Anyway, some experienced Arch users like Peter64 and Artv61 had asked me why I was using yaourtanywayinstead of instead of installing packages manually, which they considered to be more secure. I decided to take the opportunity to learn how to install packages manually, and to my surprise, it was not nearly as complex as I had feared. I had promised a series of podcasts along the theme, "So, you've just installed Arch Linux, now what?" This may seem like I've jumped ahead a couple steps, but I wanted to bring it to you while it was fresh in my mind.

Your first step may be to ensure you really have to resort to the Arch User Repositories to install the app you are looking for. I'd found Doc Viewer allowed me to access .PDFs in Arch, but I really preferred Okular thatI'dusedin other distros. When 'sudo pacman -S okular' failed to find the package, I assumed it was only available from the AUR. However, a Google search on [ arch install okular ] revealed the package I needed was kdegraphics-okular , which I installed from the standard Arch repos.

Once you've determined the package you need exists in the AURandnot in the standard repos, you need to locate the appropriate package build, your Google search will probably take care of that. The URL should be in the formhttp:aur.archlinux.org/packages/<package-name>. For the sake of example, lets go tohttps:aur.archlinux.org/packages/google-chrome/. Chromium is already in standard Arch repos, but if you want Chrome, you will have to find it in the AUR. Find the link labeled "Download the tarball", it will be a file ending ing .tar.gz Before downloading a file, the Arch Wiki instructions for manually installing packages from the AURhttp://wiki.archlinux.org/index.php/Arch_User_Repositoryrecommend creating a designated folder to put them in, they suggest creating a "builds" folder in your home directory.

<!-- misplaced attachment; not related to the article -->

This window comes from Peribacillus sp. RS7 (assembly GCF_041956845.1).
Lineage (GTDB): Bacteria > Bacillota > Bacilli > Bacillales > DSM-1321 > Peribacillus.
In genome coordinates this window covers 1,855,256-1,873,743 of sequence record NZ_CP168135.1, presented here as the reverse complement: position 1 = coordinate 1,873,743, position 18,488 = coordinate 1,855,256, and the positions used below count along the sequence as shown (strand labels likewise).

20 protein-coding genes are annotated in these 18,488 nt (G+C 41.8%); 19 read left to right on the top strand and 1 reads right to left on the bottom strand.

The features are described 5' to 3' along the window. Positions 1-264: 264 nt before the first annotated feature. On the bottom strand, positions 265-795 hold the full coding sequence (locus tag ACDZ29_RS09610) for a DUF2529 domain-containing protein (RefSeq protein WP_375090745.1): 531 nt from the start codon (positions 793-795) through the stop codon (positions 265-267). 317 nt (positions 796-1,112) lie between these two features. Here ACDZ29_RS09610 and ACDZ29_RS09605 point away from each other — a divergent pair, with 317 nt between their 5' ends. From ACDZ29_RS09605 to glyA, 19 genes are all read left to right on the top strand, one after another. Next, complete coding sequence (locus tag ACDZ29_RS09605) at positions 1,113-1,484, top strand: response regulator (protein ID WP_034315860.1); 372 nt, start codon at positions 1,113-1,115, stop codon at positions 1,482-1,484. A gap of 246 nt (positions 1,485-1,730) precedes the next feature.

If you have a multi-core machine, you may be able to take advantage of a slight compiler performance increase by making adjustments to your /etc/makepkg.conf . Look for CFLAGS=", it should have a first parameter that look like -march=x86_64 or -march=i686 . Which ever it is, "change it to -march=native and eliminate the second parameter that reads -mtune=generic . This will cause gcc to autdetect your processor type.Edit the next line, which begins with "CXXFLAGS", to read CXXFLAGS="${CFLAGS}", the just causes the CXXFLAGS setting to echo CFLAGS.Details are located inhttp://wiki.archlinux.org/index.php/Makepkg.conf.

Before installing your first AUR package, you will have to install base-devel, [ pacman -S base-devel , {as root, so become root or use sudo}]. Look for that .tar.gz file you downloaded, still using Chrome as an example, it's google-chrome.tar.gz . Unravel the tarball with "tar -xvzf google-chrome.tar.gz". Now, in your ~/builds folder you should have a new directory named "google-chrome". Drop down into the new folder. Since user repos are not as trusted as the standard ones, it might be a good idea to open PKGBUILD and look for malicious Bash instructions. Do the same with the .install file. Build the new package with "make -s". The "-s" switch lets the compiler resolve any unmet dependencies by prompting you for the your sudo password.